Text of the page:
Those of you with teenage children may nod your head enthusiastically at the topic of relational responsibility. After all, your children are developing their own friends — often inexplicable to you! You’re concerned about the influence of their friends and about potential sexual activity. This area of relationships for those with teenagers is a minefield, fraught with both anticipated and hidden dangers.
You have a right to be concerned.
Proverbs talks about friends in this way:
“A righteous man is cautious in friendship, but the way of the wicked leads them astray” (Prov. 12:26) and “Do not make friends with a hot-tempered man, do not associate with one easily angered, or you may learn his ways and get yourself ensnared” (Prov. 22:24-25).
Friends have influence over us. Teenagers especially tend to be “pack animals” and adopt the attitudes, beliefs, and values of the group with whom they associate. Pointing this out to teenagers can be a dicey proposition, as they tend to cling tightly to the image of defiant independence. Take, for example, teenage styles of dress, hair, or ornamentation. Teens adopt these styles as a way to declare personal independence, without taking into account their desire to fit into a group mentality. This paradox is visible to you, as the adult, but not necessarily to your teen.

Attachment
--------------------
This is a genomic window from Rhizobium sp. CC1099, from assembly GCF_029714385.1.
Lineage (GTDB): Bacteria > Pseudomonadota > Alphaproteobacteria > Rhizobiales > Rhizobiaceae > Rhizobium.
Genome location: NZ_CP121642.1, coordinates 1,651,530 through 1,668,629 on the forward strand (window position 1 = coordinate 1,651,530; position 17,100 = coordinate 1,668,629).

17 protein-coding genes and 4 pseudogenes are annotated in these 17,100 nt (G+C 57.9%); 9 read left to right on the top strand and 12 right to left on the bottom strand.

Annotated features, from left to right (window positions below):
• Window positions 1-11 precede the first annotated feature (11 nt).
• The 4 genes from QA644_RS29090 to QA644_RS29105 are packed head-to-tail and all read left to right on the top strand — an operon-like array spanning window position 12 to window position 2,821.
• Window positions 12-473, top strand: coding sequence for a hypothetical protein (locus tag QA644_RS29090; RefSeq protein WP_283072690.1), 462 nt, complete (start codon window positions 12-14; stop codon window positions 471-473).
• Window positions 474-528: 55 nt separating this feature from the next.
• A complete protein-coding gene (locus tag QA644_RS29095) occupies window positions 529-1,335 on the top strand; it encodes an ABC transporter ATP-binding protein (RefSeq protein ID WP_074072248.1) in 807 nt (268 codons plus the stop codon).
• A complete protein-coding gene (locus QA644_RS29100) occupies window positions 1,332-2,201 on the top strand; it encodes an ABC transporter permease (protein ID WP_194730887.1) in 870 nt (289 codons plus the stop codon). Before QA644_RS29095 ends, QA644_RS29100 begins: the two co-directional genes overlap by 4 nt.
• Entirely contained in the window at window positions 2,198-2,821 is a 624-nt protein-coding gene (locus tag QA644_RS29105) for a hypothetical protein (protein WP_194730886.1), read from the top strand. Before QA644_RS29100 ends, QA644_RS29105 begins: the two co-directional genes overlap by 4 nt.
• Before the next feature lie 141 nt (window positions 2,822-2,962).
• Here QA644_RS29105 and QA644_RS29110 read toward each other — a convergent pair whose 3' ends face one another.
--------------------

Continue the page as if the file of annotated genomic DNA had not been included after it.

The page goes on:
The teenage years are a time of personal formation; your teen is making decisions about what sort of a person he or she wants to be. That is why it’s vital he or she has been given the tools needed to navigate these tricky waters. These tools aren’t handed to your children at fourteen, fifteen, or sixteen. Rather, over the course of their childhood, these tools are given, refined, supported, and encouraged.
Relational responsibility should be taught from infancy in order to support positive choices in adolescence and beyond. However, it is never too late to start teaching and modeling these concepts. Teenagers are still teachable and will listen to loving, commonsense advice. If your children are young, begin to teach these principles now. With solid grounding, your child can better weather the inevitable storms of adolescence, especially in the realm of relationships.
SOURCE: Chapter 8, “R is for Responsible for My Relationships,” in Healthy Habits, Healthy Kid: A Practical Plan to Help Your Family by Gregory L. Jantz, PhD., founder of The Center for Counseling and Health Resources Inc.
Review Blog Schedule (every weekday devoted to excerpts from a different book by Dr. Jantz)